Yesterday ARL, together with 19 other privacy and civil liberties groups, sent a letter (PDF) to the Privacy and Civil Liberties Oversight Board (PCLOB), calling on the PCLOB to author a public report about surveillance authorities and risks to civil liberties. The coalition sent the letter in advance of the PCLOB’s first-ever public workshop, held today, to discuss the National Security Agency (NSA) surveillance programs that collect phone records and monitor Internet traffic.
The coalition wrote, “We urge you to review how other authorities, for example national security letter authorities, overlap, expand or complement the specific authorities under sections 215 and 702. As part of its report, the PCLOB should recommend critical reforms to ensure the government surveillance programs include robust safeguards for constitutional rights.”
The data collected by the government show which phone numbers are calling each other, when the calls are made, the duration of the calls, and the frequency with which particular numbers call each other. The letter states that the information collected by the government surveillance programs “can be highly revealing, including demonstrating the patterns of individuals’ daily activities and their associations with others…Extensive collection of such non-content meta-data about individuals threatens both First Amendment rights of free association and Fourth Amendment rights to be free from unreasonable searches and seizures.” The coalition urged the PCLOB to ask Congress to prohibit this bulk collection of phone metadata.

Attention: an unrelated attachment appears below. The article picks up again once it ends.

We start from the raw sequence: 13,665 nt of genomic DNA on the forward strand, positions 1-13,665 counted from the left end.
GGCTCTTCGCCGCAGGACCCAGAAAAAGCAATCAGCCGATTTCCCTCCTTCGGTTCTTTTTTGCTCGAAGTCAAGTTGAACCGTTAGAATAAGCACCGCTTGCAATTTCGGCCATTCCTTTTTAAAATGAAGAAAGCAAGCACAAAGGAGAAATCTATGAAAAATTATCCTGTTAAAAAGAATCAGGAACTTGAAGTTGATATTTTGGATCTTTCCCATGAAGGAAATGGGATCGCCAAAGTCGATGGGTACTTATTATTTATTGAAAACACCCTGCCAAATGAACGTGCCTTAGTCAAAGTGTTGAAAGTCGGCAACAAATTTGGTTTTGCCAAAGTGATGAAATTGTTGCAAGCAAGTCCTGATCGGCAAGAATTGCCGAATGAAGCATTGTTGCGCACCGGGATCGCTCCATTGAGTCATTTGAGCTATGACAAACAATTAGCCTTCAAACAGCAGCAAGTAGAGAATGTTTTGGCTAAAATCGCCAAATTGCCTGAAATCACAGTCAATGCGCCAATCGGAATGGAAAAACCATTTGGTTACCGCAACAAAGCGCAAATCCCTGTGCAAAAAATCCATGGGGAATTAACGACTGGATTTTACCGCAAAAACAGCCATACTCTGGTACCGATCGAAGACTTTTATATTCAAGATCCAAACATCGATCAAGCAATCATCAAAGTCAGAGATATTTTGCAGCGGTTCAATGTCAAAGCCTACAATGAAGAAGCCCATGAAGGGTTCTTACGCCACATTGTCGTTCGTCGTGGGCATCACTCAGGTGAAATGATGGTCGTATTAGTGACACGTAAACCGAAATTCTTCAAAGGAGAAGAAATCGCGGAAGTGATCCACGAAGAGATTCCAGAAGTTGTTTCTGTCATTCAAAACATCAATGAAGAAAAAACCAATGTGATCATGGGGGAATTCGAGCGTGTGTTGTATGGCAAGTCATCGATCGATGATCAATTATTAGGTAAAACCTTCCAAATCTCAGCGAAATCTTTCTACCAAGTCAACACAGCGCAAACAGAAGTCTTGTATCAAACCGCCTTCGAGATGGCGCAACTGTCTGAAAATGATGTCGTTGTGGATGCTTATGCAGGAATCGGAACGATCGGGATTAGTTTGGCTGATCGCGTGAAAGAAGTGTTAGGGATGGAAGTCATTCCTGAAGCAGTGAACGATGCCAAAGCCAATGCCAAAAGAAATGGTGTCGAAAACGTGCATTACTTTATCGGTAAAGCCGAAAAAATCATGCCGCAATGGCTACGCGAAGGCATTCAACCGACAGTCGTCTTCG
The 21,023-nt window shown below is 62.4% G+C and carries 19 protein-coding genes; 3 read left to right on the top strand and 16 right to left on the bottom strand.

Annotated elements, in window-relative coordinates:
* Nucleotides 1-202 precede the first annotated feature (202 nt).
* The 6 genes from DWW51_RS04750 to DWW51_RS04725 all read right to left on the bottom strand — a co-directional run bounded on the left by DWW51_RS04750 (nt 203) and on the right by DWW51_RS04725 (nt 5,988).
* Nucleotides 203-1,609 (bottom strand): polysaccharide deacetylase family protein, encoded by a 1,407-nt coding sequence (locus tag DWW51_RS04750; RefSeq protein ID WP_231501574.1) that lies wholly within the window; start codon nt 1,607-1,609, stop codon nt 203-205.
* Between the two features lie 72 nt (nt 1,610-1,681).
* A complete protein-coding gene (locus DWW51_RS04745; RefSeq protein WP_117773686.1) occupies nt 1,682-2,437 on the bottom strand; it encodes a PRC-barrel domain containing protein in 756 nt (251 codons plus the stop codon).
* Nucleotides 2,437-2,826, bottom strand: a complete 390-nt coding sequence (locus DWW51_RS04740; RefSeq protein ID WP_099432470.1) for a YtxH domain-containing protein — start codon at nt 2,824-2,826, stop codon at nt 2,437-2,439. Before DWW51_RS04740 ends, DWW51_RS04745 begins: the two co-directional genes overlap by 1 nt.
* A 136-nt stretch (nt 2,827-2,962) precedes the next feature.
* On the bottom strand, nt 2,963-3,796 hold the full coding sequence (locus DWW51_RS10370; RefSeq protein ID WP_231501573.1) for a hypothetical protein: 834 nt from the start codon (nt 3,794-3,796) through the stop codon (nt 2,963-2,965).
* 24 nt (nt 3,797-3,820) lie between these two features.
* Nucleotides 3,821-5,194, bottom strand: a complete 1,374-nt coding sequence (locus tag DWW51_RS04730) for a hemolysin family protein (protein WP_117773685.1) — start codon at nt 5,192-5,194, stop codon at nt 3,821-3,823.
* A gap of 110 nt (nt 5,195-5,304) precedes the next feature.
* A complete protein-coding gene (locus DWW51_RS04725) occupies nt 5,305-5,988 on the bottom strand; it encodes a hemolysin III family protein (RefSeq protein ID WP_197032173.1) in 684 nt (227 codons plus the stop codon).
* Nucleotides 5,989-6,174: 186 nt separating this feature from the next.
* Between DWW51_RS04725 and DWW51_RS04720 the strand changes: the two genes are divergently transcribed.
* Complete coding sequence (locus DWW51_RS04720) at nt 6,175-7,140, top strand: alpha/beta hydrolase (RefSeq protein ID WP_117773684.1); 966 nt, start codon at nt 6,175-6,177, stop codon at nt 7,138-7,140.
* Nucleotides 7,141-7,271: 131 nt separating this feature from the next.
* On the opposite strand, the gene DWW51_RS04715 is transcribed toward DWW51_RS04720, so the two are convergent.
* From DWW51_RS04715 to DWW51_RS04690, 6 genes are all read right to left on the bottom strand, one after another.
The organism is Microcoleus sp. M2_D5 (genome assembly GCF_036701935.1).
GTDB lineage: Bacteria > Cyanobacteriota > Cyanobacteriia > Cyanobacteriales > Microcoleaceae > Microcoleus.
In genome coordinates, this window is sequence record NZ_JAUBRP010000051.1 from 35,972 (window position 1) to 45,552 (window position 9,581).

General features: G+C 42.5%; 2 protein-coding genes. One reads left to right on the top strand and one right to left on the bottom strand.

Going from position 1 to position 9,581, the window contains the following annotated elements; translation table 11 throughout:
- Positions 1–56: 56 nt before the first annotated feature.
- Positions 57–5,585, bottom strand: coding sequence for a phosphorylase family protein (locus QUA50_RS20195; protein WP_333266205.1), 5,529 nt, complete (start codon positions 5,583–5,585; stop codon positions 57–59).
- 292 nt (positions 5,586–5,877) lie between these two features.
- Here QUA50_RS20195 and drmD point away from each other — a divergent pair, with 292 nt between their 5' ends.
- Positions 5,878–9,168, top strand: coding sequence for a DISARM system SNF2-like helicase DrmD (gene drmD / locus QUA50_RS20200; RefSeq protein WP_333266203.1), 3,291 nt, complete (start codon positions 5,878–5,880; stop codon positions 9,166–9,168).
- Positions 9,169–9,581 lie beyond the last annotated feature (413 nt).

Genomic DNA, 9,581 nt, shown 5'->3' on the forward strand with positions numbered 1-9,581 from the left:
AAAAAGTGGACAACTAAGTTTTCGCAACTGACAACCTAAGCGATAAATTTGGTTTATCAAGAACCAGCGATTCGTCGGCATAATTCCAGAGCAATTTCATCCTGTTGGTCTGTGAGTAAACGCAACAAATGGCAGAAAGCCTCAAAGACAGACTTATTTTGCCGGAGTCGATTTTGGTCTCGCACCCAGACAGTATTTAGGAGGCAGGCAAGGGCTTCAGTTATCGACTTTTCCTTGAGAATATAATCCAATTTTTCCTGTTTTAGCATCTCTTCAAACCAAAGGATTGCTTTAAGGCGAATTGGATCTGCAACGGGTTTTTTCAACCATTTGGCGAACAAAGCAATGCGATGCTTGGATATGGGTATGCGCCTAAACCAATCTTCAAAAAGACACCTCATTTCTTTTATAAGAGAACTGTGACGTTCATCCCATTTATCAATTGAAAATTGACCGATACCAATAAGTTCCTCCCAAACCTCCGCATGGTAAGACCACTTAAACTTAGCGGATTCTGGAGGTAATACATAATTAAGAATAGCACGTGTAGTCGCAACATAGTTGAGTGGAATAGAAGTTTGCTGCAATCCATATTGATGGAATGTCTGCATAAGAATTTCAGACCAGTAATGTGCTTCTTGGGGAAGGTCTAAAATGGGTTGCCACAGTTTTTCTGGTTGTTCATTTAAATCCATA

The Association of Research Libraries (ARL) is a nonprofit organization of 125 research libraries in the US and Canada. Its mission is to influence the changing environment of scholarly communication and the public policies that affect research libraries and the diverse communities they serve. ARL pursues this mission by advancing the goals of its member research libraries, providing leadership in public and information policy to the scholarly and higher education communities, fostering the exchange of ideas and expertise, facilitating the emergence of new roles for research libraries, and shaping a future environment that leverages its interests with those of allied organizations. ARL is on the web at http://www.arl.org/.